Perhaps the most important technical challenge facing our nation over the next several decades is how to address societal energy needs without heavy reliance on fossil fuels. Less appreciated in this discussion is the critical role that the electric power system transmission infrastructure must play in any viable solution.
Most economically viable renewable energy resources are located far from population centers, or have characteristics that make operation on a local basis difficult. In addition, these resources often have daily cycles that correlate poorly with local demand. Moreover, one of the most effective ways proposed to reduce the carbon footprint is to shift the nation's transportation load to the electric grid through plug-in hybrid or all-electric vehicles. This proposed migration from combustion engines combined with the eventual retirement of coal-fired generation plants will require the development of new large-scale generation.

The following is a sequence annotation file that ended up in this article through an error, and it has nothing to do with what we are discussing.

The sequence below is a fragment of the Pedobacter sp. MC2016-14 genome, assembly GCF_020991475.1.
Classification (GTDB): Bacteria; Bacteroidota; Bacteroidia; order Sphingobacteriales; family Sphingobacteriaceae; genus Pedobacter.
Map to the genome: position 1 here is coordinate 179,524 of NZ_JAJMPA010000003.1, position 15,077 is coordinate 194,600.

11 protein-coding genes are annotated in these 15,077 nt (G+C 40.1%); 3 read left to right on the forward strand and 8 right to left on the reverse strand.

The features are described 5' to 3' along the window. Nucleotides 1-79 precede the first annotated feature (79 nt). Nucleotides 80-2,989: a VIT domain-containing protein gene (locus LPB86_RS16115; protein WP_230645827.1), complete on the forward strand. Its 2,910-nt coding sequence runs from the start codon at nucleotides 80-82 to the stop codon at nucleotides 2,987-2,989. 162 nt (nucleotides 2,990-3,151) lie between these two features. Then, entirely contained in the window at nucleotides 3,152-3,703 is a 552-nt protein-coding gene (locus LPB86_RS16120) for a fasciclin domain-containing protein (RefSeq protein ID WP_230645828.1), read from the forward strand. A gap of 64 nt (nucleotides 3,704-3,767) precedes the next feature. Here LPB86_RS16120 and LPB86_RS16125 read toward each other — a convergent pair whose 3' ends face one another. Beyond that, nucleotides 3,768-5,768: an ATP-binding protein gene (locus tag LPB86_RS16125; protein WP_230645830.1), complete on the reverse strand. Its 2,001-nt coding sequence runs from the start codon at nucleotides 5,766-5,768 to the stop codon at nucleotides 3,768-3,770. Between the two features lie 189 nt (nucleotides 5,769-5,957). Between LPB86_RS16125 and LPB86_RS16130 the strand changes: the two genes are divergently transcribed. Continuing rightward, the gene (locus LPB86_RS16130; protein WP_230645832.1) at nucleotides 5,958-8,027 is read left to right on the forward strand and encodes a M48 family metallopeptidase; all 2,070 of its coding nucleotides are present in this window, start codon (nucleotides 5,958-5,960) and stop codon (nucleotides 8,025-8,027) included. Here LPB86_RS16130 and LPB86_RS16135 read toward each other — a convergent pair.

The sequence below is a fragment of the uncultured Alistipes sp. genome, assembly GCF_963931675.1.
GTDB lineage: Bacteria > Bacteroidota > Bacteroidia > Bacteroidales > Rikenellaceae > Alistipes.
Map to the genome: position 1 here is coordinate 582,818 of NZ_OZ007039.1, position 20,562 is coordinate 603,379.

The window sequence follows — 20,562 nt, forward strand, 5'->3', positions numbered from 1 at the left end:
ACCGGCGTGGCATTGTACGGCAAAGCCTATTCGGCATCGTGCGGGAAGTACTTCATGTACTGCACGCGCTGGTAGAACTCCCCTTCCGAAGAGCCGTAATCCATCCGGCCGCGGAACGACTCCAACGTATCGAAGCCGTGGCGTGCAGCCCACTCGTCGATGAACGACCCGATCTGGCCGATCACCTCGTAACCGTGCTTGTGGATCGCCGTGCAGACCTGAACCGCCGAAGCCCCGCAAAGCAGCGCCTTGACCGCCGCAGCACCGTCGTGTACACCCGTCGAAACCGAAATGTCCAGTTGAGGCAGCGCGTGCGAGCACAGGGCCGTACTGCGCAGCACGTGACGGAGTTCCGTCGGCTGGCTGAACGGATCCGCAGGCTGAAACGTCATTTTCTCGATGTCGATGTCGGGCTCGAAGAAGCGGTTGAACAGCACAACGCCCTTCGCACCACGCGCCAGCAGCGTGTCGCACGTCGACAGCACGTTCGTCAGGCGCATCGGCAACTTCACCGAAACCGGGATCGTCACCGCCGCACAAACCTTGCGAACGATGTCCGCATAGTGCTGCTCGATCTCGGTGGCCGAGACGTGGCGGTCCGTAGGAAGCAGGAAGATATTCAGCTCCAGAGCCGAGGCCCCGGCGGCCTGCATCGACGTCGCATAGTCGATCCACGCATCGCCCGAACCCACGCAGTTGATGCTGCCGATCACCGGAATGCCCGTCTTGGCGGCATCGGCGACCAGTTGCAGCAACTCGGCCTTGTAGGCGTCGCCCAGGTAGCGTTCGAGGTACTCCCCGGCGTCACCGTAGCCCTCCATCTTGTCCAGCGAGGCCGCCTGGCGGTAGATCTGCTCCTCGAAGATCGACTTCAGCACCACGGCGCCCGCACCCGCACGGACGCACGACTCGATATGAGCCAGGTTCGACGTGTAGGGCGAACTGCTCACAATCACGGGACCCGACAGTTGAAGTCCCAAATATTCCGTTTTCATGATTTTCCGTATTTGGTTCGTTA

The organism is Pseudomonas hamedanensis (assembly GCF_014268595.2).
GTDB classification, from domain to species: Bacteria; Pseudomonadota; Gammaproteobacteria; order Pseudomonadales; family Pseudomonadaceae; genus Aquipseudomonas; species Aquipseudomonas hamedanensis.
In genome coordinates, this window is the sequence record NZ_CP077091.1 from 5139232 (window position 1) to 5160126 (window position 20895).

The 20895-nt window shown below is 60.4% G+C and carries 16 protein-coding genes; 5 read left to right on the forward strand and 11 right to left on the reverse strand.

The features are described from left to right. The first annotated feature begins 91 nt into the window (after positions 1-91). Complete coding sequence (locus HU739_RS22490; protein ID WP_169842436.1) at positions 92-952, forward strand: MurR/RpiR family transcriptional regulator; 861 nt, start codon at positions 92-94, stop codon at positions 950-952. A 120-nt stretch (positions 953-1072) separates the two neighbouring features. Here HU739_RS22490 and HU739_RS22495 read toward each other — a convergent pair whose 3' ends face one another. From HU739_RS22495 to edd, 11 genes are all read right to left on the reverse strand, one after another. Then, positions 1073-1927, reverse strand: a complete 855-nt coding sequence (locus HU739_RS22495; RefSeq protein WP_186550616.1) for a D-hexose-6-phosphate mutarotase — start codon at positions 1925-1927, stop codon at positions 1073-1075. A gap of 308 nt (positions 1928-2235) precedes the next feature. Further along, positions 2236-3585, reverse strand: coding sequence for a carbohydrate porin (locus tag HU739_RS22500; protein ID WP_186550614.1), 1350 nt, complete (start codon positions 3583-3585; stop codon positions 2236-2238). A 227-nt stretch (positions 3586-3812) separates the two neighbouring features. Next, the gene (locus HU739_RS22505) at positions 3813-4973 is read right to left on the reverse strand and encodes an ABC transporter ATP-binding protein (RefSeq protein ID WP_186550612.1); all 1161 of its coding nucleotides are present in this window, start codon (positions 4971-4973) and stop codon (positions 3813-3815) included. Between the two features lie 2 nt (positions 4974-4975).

The core challenge facing operation of an extremely large and complex electric network with tens of thousands of transmission lines, buses, and potentially millions of control points remains unaddressed. Fundamental breakthroughs are needed to control interconnection-wide dynamics and manage resources across vast geographical distances, widely varying timescales, and diverse production sizes.